One of the most popular platforms for running Kubernetes is Amazon Web Services’ Elastic Compute Cloud (AWS EC2). With more than a decade of experience delivering IaaS, and expanding over time to include a rich set of services with easy to consume APIs, EC2 has captured developer mindshare and loyalty worldwide.
When it comes to networking, however, EC2 has some limits that hinder performance and make deploying Kubernetes clusters to production unnecessarily complex. The preview release of Romana v2.0, a network and security automation solution for Cloud Native applications, includes features that address some well known network issues when running Kubernetes in EC2.
Traditional VPC Networking Performance Roadblocks
A Kubernetes pod network is separate from an Amazon Virtual Private Cloud (VPC) instance network; consequently, off-instance pod traffic needs a route to the destination pods. Fortunately, VPCs support setting these routes. When building a cluster network with the kubenet plugin, whenever new nodes are added, the AWS cloud provider will automatically add a VPC route to the pods running on that node.
Using kubenet to set routes provides native VPC network performance and visibility. However, since kubenet does not support more advanced network functions like network policy for pod traffic isolation, many users choose to run a Container Network Interface (CNI) provider on the back end.
Before Romana v2.0, all CNI network providers required an overlay when used across Availability Zones (AZs), leaving CNI users who want to deploy HA clusters unable to get the performance of native VPC networking.
Even users who don’t need advanced networking encounter restriction, since the VPC route tables support a maximum of 50 entries, which limits the size of a cluster to 50 nodes (or less, if some VPC routes are needed for other purposes). Until Romana v2.0, users also needed to run an overlay network to get around this limit.
Whether you were interested in advanced networking for traffic isolation or running large production HA clusters (or both), you were unable to get the performance and visibility of native VPC networking.
Kubernetes on Multi-Segment Networks
The way to avoid running out of VPC routes is to use them sparingly by making them forward pod traffic for multiple instances. From a networking perspective, what that means is that the VPC route needs to forward to a router, which can then forward traffic on to the final destination instance.
Romana is a CNI network provider that configures routes on the host to forward pod network traffic without an overlay. Since inter-node routes are installed on hosts, no VPC routes are necessary at all. However, when the VPC is split into subnets for an HA deployment across zones, VPC routes are necessary.
Fortunately, inter-node routes on hosts allows them to act as a network router and forward traffic inbound from another zone just as it would for traffic from local pods. This makes any Kubernetes node configured by Romana able to accept inbound pod traffic from other zones and forward it to the proper destination node on the subnet.
Because of this local routing function, top-level routes to pods on other instances on the subnet can be aggregated, collapsing the total number of routes necessary to as few as one per subnet. To avoid using a single instance to forward all traffic, more routes can be used to spread traffic across multiple instances, up to the maximum number of available routes (i.e. equivalent to kubenet).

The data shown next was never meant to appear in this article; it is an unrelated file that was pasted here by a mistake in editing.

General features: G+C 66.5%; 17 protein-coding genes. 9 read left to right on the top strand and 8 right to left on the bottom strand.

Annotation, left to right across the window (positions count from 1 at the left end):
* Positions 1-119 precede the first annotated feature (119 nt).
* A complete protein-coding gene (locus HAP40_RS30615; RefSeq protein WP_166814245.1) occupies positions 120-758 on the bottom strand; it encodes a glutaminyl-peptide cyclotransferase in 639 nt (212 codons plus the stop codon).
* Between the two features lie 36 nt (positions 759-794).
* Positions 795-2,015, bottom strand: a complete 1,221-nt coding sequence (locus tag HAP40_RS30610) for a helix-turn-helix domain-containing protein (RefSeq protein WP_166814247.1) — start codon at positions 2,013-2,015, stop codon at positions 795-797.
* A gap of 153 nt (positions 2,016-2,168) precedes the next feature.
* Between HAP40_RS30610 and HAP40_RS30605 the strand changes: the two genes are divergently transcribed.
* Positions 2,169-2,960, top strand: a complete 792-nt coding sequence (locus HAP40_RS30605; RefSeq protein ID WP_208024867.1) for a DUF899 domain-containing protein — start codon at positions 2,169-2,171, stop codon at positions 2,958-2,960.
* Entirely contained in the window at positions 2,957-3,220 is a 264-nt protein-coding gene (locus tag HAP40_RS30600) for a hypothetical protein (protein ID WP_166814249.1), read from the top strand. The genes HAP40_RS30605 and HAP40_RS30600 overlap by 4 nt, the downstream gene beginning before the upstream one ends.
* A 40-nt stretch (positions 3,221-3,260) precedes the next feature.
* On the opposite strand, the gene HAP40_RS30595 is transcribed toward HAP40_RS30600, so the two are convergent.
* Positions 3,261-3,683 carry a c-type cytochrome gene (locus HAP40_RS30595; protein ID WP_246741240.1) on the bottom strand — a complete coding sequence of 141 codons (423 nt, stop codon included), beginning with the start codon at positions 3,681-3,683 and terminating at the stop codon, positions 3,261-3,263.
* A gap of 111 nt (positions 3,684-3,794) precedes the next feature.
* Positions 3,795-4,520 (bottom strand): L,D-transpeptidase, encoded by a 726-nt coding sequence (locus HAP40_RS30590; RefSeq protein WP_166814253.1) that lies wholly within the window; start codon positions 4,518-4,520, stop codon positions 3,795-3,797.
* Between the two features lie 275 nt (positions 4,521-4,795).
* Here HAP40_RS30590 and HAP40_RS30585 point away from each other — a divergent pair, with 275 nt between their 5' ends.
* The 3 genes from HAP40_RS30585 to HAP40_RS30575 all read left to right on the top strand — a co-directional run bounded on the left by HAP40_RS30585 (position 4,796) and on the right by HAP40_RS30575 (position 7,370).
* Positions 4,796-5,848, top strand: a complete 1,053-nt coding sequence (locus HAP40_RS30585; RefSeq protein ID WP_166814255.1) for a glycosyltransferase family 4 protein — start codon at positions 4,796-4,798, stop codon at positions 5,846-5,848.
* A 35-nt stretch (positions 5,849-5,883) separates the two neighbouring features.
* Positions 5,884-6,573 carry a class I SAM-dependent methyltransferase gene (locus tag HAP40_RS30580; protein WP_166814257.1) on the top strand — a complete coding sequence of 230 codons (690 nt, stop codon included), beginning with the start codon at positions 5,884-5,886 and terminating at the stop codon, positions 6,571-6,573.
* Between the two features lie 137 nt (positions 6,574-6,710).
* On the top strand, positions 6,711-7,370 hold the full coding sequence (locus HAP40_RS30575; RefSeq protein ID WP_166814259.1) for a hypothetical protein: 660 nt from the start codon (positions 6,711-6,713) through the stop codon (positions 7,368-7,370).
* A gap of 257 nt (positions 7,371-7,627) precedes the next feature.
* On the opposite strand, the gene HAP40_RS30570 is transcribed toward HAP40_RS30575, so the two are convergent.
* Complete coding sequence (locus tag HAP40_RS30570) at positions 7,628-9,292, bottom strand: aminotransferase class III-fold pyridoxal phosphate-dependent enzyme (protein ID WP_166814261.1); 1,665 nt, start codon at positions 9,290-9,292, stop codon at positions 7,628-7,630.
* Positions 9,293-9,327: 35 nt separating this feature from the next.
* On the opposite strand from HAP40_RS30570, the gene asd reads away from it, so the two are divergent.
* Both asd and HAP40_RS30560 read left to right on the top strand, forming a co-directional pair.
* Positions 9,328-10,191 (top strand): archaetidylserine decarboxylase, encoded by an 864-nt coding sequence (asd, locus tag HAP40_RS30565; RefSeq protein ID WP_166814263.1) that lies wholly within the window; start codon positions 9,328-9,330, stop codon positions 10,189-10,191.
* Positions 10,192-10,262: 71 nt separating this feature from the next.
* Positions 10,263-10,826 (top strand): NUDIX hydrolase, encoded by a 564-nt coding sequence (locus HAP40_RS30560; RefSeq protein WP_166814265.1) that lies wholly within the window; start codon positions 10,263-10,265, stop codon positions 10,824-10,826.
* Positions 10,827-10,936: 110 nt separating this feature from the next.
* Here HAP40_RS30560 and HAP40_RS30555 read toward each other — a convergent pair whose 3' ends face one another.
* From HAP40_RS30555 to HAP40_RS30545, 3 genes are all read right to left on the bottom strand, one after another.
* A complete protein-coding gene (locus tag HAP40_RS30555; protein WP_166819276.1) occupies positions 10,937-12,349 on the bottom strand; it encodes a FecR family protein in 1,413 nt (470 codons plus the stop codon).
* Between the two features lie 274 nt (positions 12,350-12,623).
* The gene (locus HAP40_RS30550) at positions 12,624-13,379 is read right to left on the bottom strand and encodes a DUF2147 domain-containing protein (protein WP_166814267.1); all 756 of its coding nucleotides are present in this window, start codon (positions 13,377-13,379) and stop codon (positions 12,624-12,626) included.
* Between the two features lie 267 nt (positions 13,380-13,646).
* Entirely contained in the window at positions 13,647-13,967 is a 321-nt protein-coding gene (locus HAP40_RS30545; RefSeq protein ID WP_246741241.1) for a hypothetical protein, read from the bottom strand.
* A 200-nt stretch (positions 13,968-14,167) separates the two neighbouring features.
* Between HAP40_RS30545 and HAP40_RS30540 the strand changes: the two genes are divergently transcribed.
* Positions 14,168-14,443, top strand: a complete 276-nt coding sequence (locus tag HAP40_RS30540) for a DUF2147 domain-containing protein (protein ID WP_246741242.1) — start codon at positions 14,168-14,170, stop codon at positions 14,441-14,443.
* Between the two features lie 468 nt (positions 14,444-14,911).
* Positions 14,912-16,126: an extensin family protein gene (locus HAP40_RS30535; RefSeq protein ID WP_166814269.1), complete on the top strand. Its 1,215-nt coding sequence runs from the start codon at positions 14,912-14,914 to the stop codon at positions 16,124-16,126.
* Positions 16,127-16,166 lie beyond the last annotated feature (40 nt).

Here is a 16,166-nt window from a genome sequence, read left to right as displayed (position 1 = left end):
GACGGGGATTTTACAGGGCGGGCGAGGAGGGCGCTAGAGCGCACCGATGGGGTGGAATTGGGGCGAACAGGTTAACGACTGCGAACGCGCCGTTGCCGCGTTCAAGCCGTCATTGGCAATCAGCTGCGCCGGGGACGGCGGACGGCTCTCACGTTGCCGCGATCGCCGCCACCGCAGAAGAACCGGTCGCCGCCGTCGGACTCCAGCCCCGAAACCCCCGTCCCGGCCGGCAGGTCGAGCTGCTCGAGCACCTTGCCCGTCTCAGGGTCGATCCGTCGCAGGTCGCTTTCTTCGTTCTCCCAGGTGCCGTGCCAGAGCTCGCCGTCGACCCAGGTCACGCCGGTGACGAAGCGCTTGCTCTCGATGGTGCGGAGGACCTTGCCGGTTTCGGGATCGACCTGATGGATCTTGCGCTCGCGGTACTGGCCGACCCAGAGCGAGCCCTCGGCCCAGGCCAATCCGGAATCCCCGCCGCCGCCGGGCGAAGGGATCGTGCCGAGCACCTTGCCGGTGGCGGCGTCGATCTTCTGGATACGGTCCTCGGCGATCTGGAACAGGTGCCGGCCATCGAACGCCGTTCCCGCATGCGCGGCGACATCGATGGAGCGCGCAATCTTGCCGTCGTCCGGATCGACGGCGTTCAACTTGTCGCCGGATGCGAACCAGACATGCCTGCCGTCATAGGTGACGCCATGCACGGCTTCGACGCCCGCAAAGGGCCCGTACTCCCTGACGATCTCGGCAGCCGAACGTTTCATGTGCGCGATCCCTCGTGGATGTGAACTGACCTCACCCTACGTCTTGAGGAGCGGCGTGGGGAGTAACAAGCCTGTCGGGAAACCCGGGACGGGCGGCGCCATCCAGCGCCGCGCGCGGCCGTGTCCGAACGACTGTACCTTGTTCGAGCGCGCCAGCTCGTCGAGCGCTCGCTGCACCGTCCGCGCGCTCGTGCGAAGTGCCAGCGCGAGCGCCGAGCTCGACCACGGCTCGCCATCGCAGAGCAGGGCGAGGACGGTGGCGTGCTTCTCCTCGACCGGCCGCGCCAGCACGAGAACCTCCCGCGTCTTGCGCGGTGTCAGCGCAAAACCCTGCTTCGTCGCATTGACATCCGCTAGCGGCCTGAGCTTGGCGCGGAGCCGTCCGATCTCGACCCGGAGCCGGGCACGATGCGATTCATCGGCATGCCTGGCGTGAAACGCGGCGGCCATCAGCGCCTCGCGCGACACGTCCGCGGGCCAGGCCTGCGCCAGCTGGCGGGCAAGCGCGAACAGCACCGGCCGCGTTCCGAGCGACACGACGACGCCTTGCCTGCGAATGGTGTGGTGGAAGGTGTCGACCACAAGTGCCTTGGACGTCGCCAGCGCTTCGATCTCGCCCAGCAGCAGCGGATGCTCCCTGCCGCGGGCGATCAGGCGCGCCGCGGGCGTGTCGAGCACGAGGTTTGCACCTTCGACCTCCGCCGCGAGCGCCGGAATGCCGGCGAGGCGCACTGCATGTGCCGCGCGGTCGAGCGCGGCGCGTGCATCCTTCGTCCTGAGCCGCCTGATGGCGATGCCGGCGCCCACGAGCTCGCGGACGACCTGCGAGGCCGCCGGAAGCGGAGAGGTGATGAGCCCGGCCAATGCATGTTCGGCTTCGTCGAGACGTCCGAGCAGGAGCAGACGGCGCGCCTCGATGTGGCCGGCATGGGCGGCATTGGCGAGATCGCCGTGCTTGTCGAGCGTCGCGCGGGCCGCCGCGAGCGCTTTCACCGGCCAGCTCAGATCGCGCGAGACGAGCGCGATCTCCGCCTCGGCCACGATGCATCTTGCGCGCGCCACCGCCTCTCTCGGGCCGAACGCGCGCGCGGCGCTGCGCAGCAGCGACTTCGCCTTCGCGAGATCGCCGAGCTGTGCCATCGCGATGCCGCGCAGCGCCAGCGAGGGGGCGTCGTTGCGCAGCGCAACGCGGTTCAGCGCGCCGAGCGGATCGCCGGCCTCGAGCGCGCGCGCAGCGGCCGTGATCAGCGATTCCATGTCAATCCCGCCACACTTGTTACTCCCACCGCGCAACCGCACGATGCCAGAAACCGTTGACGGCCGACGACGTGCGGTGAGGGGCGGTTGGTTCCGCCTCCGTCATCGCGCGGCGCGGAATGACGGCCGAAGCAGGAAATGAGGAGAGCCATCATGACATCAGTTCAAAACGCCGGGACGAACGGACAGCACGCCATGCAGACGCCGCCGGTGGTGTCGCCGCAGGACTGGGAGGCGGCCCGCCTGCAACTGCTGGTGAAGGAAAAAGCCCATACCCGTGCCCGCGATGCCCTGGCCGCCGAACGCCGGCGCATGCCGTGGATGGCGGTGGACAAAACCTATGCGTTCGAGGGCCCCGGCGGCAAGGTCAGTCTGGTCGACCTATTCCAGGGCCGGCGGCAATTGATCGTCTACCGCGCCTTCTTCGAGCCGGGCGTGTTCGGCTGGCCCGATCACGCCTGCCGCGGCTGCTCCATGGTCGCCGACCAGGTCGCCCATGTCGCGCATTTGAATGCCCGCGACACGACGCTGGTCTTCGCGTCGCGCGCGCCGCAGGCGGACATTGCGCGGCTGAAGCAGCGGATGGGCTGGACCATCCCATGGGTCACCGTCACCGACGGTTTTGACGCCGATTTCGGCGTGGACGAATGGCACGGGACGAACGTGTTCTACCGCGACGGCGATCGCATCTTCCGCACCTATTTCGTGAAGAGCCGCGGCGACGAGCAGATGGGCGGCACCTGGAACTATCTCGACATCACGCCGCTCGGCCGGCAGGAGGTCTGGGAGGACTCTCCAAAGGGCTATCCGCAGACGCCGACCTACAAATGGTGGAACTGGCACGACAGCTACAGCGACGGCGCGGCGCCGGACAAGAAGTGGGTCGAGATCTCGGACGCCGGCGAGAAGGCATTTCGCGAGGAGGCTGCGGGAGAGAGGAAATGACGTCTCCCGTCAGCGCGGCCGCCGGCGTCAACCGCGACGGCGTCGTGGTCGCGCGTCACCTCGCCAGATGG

The net result is that you can now build clusters of any size across AZs without an overlay. Romana clusters also support network policies for better security through network isolation.
Making it All Work
While the combination of aggregated routes and node forwarding on a subnet eliminates overlays and avoids the VPC 50 route limitation, it imposes certain requirements on the CNI provider. For example, hosts should be configured with inter-node routes only to other nodes in the same zone on the local subnet. Traffic to all other hosts must use the default route off host, then use the (aggregated) VPC route to forward traffic out of the zone. Also: when adding a new host, in order to maintain aggregated VPC routes, the CNI plugin needs to use IP addresses for pods that are reachable on the new host.
The latest release of Romana also addresses questions about how VPC routes are installed; what happens when a node that is forwarding traffic fails; how forwarding node failures are detected; and how routes get updated and the cluster recovers.
Romana v2.0 includes a new AWS route configuration function to set VPC routes. This is part of a new set of network advertising features that automate route configuration in L3 networks. Romana v2.0 includes topology-aware IP address management (IPAM) that enables VPC route aggregation to stay within the 50 route limit as described here, as well as new health checks to update VPC routes when a routing instance fails. For smaller clusters, Romana configures VPC routes as kubenet does, with a route to each instance, taking advantage of every available VPC route.
Native VPC Networking Everywhere
When using Romana v2.0, native VPC networking is now available for clusters of any size, with or without network policies and for HA production deployment split across multiple zones.
The preview release of Romana v2.0 is available here. We welcome comments and feedback so we can make EC2 deployments of Kubernetes as fast and reliable as possible.
– Juergen Brendel and Chris Marino, co-founders of Pani Networks, sponsor of the Romana project